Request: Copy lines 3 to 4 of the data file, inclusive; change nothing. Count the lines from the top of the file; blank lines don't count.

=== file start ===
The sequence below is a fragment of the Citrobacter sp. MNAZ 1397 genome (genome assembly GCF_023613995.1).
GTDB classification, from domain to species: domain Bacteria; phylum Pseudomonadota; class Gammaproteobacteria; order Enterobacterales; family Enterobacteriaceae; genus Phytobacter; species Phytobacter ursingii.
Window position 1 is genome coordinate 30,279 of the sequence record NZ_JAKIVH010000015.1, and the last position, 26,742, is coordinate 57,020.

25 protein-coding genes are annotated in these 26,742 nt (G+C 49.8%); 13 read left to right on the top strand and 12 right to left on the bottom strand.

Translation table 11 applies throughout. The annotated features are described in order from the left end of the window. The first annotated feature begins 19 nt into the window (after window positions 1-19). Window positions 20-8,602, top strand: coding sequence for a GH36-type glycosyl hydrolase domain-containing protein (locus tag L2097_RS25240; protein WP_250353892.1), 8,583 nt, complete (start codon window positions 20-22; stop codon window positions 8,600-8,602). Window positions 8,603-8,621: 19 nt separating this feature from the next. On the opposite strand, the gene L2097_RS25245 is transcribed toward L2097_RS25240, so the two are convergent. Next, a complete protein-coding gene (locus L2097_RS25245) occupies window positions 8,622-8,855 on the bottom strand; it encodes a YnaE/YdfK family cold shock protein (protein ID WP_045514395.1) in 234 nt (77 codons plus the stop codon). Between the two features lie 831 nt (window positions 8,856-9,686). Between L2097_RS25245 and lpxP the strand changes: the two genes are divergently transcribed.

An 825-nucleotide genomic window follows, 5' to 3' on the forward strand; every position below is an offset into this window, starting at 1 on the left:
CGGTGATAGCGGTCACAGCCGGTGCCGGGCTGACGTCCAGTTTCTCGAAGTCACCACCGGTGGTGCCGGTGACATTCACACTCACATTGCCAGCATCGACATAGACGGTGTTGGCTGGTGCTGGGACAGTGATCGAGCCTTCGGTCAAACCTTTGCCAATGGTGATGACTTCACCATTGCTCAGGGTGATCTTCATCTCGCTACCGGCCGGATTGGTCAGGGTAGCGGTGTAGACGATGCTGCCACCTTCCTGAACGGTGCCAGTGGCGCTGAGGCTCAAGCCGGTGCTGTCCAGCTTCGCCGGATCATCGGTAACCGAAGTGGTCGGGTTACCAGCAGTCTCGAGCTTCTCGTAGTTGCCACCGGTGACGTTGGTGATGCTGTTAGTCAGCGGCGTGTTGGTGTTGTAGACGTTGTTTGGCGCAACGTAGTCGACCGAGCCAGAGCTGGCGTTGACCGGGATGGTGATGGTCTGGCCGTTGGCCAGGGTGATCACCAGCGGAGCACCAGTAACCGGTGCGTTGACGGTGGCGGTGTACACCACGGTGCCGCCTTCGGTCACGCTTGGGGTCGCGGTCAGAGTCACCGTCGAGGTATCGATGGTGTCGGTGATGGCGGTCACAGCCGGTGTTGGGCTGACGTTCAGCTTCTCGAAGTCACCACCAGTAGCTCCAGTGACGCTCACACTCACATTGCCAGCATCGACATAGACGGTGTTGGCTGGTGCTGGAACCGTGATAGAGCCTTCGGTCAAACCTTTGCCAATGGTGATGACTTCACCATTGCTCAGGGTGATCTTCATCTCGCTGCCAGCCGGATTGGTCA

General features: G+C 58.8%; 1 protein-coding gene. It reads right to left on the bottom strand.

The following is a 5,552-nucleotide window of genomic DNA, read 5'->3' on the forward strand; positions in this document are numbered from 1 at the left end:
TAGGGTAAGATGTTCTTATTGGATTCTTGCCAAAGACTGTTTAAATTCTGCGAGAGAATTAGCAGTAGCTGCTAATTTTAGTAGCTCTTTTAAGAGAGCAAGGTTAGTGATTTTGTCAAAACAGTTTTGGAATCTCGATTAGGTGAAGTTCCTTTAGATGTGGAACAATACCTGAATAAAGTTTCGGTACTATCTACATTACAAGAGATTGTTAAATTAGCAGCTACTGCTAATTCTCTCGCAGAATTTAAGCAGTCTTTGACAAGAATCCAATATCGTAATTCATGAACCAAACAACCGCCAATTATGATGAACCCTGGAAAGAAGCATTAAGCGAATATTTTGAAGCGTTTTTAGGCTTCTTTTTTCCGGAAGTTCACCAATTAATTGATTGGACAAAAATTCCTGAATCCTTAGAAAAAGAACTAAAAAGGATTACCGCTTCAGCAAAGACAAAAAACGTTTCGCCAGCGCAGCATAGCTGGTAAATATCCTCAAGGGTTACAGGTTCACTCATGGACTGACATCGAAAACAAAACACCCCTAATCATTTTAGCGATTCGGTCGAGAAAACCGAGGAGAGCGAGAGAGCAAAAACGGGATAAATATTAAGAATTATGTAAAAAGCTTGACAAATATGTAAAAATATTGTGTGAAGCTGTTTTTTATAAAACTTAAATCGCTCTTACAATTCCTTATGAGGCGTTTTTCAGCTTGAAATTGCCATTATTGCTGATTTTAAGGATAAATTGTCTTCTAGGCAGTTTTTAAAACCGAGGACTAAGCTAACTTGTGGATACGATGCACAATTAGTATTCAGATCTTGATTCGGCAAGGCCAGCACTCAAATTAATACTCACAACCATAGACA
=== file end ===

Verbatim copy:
Window position 1 is genome coordinate 30,279 of the sequence record NZ_JAKIVH010000015.1, and the last position, 26,742, is coordinate 57,020.

25 protein-coding genes are annotated in these 26,742 nt (G+C 49.8%); 13 read left to right on the top strand and 12 right to left on the bottom strand.